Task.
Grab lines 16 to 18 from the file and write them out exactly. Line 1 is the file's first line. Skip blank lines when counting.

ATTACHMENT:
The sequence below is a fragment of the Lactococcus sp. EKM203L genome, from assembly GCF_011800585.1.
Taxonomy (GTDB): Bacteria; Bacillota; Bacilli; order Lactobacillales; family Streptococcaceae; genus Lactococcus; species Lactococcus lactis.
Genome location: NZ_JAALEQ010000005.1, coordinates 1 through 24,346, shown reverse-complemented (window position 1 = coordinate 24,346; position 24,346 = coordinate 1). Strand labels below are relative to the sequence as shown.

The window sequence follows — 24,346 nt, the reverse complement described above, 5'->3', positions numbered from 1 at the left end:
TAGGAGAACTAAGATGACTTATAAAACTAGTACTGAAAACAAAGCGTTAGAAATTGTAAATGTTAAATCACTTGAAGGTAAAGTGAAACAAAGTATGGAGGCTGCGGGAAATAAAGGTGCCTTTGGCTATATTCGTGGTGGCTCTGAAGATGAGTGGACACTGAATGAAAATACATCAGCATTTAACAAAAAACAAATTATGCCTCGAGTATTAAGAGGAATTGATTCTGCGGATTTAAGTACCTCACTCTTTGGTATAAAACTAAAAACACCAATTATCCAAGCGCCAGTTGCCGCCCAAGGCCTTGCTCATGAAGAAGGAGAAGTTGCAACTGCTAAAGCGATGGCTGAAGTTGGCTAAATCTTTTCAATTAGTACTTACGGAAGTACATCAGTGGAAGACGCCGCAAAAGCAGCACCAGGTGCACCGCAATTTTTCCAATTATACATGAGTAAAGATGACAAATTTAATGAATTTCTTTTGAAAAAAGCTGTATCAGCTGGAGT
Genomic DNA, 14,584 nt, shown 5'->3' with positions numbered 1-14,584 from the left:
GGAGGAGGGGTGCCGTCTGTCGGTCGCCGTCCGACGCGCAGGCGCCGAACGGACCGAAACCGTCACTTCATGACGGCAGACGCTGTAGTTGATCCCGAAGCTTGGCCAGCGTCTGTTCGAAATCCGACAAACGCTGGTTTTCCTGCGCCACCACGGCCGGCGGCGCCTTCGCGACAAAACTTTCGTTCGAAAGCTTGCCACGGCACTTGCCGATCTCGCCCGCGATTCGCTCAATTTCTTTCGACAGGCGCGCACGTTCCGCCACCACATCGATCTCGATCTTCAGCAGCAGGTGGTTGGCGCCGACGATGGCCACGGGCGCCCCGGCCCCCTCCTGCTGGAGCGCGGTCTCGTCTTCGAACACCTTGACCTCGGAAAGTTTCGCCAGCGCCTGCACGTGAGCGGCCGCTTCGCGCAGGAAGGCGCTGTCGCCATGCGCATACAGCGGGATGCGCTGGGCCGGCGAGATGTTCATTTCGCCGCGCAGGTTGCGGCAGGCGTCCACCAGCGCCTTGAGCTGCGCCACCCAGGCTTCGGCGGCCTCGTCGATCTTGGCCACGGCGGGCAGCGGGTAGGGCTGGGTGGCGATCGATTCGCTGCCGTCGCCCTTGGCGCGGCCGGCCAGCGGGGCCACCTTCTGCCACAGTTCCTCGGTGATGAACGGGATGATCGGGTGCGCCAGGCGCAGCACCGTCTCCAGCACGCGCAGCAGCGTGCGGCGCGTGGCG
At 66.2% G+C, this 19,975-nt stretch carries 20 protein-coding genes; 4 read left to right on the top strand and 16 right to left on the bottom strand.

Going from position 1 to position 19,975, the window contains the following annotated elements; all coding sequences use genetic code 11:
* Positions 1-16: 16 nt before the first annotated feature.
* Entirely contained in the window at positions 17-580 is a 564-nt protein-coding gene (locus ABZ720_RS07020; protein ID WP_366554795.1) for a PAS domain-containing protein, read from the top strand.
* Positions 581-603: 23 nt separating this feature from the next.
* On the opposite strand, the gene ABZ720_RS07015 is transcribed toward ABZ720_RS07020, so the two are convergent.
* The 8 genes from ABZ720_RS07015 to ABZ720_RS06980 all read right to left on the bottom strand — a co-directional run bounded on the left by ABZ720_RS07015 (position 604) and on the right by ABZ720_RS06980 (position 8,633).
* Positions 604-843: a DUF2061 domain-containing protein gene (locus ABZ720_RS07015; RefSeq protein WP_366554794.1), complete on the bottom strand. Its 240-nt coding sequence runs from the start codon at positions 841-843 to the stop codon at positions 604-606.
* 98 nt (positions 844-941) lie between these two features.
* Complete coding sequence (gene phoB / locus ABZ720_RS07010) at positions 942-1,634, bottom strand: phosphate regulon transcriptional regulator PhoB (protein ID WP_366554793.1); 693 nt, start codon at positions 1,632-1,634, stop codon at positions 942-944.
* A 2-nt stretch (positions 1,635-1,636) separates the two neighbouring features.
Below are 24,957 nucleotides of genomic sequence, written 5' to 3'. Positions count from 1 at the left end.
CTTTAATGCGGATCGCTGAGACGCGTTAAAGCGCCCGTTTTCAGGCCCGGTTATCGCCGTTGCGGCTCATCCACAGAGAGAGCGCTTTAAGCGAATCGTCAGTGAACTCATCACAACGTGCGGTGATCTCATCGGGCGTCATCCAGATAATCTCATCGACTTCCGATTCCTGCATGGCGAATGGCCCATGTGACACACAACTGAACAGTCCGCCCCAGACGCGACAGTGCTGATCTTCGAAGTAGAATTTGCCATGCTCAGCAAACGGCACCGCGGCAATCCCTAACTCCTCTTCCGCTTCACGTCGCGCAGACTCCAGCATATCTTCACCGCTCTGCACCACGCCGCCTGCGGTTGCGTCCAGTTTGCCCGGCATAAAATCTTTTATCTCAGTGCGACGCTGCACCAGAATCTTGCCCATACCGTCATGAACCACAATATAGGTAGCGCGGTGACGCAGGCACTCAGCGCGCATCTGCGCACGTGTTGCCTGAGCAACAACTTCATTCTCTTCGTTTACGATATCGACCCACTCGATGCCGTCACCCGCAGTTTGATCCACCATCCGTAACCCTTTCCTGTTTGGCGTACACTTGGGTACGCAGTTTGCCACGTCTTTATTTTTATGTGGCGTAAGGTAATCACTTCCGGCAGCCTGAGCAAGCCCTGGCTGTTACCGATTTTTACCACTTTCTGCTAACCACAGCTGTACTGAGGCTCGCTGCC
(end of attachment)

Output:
* 98 nt (positions 844-941) lie between these two features.
* Complete coding sequence (gene phoB / locus ABZ720_RS07010) at positions 942-1,634, bottom strand: phosphate regulon transcriptional regulator PhoB (protein ID WP_366554793.1); 693 nt, start codon at positions 1,632-1,634, stop codon at positions 942-944.
* A 2-nt stretch (positions 1,635-1,636) separates the two neighbouring features.